State Treasurer Approves Convention Center Financing Agreement: Avoids $315 Million in Government Loans
Washington Treasurer Mike Pellicciotti approved a financing plan today that will allow the Washington State Convention Center Public Facilities District to complete its expansion with private funding through the municipal bond market, thereby avoiding the need for $315 million in government loans that was being considered by the State, the City of Seattle, and King County.
“Whenever we can keep Washington moving forward, while also saving taxpayers from having to provide $315 million in emergency funding, we are best serving the economic and financial interests of the people of our state,” said Pellicciotti. “The financing plan I approved today shows that the private market has confidence in the future tourism growth of our state, while also freeing up public money so state and local governments can spend now on Washington’s other critical recovery and investment needs.”
In 2018, the Convention Center issued just over $1 billion dollars of bonds backed by lodging taxes to finance the majority of the expansion project. In 2020, the Convention Center had expected to compete the project by issuing additional debt. However, the pandemic decimated tourism and resulted in a major drop in hotel revenues, creating an uncertain revenue stream, which put the financing on hold and calling into question whether the Convention Center addition would be completed as scheduled. Today’s financing plan is an important step forward in the state’s economic development after COVID and ensures that the state will be prepared to welcome tourism back to Washington.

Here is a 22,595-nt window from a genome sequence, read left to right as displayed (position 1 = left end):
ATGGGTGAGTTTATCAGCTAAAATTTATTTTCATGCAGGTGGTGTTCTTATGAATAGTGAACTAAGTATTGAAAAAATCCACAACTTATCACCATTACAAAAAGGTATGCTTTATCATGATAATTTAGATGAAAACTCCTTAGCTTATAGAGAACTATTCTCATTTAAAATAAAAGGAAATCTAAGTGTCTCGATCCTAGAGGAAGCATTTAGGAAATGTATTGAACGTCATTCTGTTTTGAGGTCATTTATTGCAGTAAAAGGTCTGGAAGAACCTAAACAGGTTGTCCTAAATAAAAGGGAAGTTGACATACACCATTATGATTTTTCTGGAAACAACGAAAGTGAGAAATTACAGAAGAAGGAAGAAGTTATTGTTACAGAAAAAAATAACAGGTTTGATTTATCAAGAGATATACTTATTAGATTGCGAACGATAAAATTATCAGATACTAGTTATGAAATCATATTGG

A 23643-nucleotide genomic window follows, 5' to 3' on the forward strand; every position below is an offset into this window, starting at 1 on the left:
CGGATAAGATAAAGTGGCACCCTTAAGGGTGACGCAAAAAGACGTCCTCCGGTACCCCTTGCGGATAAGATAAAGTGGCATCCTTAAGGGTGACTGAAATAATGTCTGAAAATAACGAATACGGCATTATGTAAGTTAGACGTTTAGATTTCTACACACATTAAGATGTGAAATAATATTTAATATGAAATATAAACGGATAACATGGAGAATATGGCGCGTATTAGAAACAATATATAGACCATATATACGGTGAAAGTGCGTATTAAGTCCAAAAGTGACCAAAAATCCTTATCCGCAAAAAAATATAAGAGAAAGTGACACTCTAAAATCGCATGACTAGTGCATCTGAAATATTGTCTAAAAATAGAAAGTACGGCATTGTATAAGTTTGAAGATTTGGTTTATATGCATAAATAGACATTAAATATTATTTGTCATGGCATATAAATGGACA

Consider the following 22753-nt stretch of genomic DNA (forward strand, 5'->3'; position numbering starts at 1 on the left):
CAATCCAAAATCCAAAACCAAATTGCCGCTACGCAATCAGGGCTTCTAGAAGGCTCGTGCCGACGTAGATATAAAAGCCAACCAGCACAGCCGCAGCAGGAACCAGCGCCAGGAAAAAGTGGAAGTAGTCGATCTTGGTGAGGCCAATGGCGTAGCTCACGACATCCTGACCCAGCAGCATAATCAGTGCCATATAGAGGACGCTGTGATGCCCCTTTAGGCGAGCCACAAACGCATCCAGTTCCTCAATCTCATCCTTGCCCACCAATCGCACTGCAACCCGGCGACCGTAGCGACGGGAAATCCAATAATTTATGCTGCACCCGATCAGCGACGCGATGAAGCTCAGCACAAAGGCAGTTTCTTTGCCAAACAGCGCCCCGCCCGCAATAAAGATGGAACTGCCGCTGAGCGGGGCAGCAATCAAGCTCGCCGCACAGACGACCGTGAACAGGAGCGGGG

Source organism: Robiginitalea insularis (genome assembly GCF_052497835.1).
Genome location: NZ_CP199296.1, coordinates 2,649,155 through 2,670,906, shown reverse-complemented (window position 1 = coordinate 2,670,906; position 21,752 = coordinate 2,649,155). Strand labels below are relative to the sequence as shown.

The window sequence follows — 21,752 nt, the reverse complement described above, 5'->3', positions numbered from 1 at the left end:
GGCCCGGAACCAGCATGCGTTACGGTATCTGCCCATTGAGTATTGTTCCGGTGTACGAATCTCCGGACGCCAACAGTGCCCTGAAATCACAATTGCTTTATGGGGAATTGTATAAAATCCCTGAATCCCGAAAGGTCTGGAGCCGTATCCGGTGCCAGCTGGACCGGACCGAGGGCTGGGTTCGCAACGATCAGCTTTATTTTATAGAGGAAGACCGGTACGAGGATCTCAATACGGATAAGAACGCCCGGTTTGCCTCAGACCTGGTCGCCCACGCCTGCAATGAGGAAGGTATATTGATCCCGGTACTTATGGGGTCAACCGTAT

With the majority of the project already funded, the Convention Center is now authorized to complete the expansion with private funding through the municipal bond market. The amended agreement approved by Pellicciotti today on the behalf of the State of Washington provides a path forward for the Convention Center to finance the $350 million in remaining expansion costs through private investment. According to the District, the completed facility is expected to generate as many as 3,900 direct and indirect jobs and approximately 1,000 new construction jobs during the final phase of the project. Once completed, it will allow for more tourism – and visitors’ related sales tax revenue – to come to our state.
“I want to thank my team at the Treasurer’s Office, who have been focused on all aspects of this issue over the last few months to ensure that the public financial interests of the people of our state came first,” said Pellicciotti. “I hope that by avoiding $315 million in government loans today the City of Seattle, King County and the State will be able to use this freed up funding to better meet the immediate needs of the working families and retirees of Washington as we reboot our economy after COVID.”
Located in downtown Seattle, the Washington State Convention Center’s expansion is scheduled to open mid-2022.